On Friday I disappeared off to a meeting with Woodcraft Folk. Woodcraft Folk is a great educational voluntary organisation that has youth groups all over the country. CAT and Woodcraft Folk have worked together on a whole range of projects over the last ten years, including most recently a project to visit festivals talking about climate change and sustainability education. We’re looking forward to being at Latitude festival again this summer and are preparing a whole range of drop in activities to inspire, inform and engage the Latitude festival goers – look out for us there.
Morning Everyone, It is great to see House Sparrows (Passer domesticus) making a bit of a comeback after a worrying decline in the numbers of this once extremely common and widespread bird. A little troupe of these gregarious but rather quarrelsome birds regularly visit the Cabin’s feeders although I’m not sure where they nested this year. They like to nest close together in small colonies and you can attract them to your house and garden by providing them with nest box ‘terraces’, sort of like three nest boxes joined together with the entrance holes to the two end of terrace houses on the sides rather than the front.
The males are the ones who seek out favourable nest sites and proudly show off outside the entrance, chirping excitedly to attract a female mate, and displaying the black bib on their throat and breast, the larger and more prominent the bib, the higher up the social ladder is the owner.
House Sparrows are inextricably linked to human habitations and dwellings, both for nesting sites and food (the Welsh name is Aderyn y To –Roof Bird) and sometimes their private lives almost mirror ours. They often fall out with their neighbours and squabbles and tiffs are a regular occurence and their love life can be a bit on the shady side. Although they form pair bonds, the males are not averse to a quick dalliance with the next door neighbours and the females are only too willing to strike up an intimate relationship with any big bibbed fellow who attracts their eye. In fact it has been found that often, most of the fledglings in a nest have different fathers although the resident male is a diligent dad and looks after the young until they can take care of themselves. Of course I’m not for one minute suggesting that any of us behave like this but- allegedly- it happens in some quarters. I think I’ll stop now before I dig myself into an even deeper hole.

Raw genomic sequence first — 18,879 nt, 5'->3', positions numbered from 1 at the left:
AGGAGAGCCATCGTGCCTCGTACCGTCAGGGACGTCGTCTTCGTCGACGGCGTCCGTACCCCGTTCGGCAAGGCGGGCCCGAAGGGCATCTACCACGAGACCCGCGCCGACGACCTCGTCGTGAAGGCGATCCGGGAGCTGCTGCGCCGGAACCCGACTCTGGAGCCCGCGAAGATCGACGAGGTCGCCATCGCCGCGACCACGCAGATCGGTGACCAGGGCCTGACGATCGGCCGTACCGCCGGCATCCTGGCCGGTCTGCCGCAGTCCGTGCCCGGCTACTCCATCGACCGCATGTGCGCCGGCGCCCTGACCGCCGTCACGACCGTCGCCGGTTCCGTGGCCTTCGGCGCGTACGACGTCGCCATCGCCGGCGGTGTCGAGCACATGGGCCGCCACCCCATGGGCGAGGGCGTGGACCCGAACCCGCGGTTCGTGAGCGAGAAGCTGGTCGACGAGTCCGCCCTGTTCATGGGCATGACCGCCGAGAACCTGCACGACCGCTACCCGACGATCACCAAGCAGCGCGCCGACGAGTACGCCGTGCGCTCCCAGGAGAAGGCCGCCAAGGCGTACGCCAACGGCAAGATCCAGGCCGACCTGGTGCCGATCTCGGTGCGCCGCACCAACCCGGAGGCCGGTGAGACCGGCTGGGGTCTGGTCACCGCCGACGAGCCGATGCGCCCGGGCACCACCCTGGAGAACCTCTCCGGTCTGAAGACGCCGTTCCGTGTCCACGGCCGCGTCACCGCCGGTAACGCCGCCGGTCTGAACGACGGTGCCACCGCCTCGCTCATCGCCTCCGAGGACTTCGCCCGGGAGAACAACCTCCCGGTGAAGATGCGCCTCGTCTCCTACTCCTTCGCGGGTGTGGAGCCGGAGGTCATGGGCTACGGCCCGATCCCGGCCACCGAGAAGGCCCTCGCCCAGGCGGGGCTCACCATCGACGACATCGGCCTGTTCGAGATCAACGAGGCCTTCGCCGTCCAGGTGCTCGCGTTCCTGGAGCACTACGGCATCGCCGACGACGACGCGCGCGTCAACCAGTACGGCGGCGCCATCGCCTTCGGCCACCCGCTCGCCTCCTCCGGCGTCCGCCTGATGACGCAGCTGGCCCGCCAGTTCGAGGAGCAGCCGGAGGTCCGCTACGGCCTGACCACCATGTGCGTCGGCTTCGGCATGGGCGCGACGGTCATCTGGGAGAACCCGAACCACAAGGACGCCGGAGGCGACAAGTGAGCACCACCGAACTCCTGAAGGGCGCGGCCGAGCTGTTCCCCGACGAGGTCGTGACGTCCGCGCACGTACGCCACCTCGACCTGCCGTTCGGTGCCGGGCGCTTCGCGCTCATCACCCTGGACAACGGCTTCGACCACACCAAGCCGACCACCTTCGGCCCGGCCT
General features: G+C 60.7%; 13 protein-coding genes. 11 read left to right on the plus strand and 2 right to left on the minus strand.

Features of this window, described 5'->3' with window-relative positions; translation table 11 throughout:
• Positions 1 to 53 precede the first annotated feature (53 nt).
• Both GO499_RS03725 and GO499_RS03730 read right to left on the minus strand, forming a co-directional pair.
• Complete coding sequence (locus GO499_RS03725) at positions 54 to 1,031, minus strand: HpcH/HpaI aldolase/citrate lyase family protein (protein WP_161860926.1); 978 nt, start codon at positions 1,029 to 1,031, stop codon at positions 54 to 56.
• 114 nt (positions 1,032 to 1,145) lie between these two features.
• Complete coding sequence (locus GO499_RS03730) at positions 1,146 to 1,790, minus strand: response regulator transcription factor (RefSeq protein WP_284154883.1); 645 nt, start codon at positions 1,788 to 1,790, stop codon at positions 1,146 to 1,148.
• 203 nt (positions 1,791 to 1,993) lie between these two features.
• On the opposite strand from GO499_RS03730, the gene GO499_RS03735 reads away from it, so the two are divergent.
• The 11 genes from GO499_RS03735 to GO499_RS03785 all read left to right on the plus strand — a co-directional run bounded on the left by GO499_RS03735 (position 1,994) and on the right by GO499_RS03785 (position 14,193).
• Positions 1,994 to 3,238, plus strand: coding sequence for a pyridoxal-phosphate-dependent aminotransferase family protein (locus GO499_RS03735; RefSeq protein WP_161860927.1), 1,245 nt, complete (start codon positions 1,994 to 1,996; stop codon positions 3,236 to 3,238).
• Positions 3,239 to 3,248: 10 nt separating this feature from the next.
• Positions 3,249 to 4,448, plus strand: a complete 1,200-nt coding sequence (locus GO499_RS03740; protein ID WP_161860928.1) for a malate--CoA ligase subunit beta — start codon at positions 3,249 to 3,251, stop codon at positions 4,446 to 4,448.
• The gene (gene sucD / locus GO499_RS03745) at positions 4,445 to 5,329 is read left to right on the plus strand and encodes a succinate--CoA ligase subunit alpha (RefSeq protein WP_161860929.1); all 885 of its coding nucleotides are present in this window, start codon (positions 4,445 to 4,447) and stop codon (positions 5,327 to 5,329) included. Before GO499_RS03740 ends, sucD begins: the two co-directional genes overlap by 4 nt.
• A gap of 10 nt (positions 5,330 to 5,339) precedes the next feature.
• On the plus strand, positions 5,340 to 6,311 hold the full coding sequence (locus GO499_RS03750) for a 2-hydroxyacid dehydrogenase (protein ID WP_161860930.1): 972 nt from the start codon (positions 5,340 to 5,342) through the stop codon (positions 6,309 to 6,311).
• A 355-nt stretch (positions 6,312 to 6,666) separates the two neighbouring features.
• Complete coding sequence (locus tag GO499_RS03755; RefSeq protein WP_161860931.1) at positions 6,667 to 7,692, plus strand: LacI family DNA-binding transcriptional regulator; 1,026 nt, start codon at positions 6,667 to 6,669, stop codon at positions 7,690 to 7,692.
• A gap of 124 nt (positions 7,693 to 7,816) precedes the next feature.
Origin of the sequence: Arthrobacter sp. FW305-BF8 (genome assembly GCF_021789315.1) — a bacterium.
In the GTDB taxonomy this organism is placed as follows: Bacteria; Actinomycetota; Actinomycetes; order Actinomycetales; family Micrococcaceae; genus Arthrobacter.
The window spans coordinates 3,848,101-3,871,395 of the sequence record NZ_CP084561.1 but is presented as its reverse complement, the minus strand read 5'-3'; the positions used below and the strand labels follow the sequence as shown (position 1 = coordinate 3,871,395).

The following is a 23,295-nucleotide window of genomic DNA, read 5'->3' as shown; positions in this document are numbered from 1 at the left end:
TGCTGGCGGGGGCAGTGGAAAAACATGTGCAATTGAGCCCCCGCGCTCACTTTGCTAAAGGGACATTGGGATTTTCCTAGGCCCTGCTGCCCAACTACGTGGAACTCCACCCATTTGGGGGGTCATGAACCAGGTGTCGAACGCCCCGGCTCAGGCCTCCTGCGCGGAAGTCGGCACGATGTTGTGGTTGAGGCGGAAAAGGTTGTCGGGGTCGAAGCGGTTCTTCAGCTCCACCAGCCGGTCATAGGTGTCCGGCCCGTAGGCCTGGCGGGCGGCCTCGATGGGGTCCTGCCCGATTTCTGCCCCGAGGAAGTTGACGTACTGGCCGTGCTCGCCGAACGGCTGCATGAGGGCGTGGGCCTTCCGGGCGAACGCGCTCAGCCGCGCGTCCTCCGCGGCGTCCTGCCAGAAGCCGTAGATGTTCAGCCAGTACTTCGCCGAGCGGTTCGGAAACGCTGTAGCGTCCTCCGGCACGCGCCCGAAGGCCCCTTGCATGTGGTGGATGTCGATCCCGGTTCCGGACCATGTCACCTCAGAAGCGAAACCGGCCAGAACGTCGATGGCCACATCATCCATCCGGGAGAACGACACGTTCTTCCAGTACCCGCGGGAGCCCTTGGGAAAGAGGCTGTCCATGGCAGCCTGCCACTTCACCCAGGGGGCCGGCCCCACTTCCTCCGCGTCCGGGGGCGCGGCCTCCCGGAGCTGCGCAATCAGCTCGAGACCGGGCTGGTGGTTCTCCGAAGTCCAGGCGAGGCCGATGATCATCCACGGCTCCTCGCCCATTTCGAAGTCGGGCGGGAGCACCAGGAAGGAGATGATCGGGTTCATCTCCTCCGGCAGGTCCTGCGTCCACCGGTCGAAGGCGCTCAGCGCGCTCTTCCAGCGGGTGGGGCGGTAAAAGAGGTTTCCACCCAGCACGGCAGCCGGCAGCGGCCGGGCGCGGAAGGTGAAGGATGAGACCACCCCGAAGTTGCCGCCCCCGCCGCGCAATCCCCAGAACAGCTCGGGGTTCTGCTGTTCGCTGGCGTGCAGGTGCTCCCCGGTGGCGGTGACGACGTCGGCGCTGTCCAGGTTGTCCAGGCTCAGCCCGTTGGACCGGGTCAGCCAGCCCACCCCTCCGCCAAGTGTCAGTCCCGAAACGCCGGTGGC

Last tuesday, I spent the day on the beach with a lovely group of primary school children from Welshpool. We were at Ynyslas investigating the sand dunes – something the class had obviously done a lot of preparation for as questions like “is this Marram Grass?” and “why is it called eggs and bacon?” (birds-foot-trefoil) proliferated.
The class was able to carry out a number of very basic scientific experiments including testing whether soil from CAT retained water better than sandy soil from the dune. They also found loads of different flora and fauna on the dunes as well as the range of natural and manufactured things that get left along the high tide mark. They also got to think about why it is important to protect sites like this one and what managing them involves.
The project, which involves CAT educators partnering with the staff from the nature reserve, is an example of how diverse the education on offer at CAT is. Our education staff, all qualified teachers, have backgrounds in engineering, design and technology, primary schools, environmental science and more.
At a prestigious awards ceremony in London on Thursday 16 June CAT was awarded the Ashden Award for Training in Sustainable Technologies. The Ashden Awards are the world’s leading green energy awards and CAT won for its achievement in training and inspiring people to work in green technologies through a range of postgraduate and professional courses.
The Ashden Awards showcase practical solutions to combat climate change, rewarding outstanding and innovative low-carbon schemes in the UK and developing countries. CAT received the Award from Grand Designs presenter, Kevin McCloud and £10,000 to be spent on expanding their sustainable energy work.
The world-leading centre for practical learning on sustainable energy and architecture is among five UK winners, all of whom are leading the way to a low-carbon society.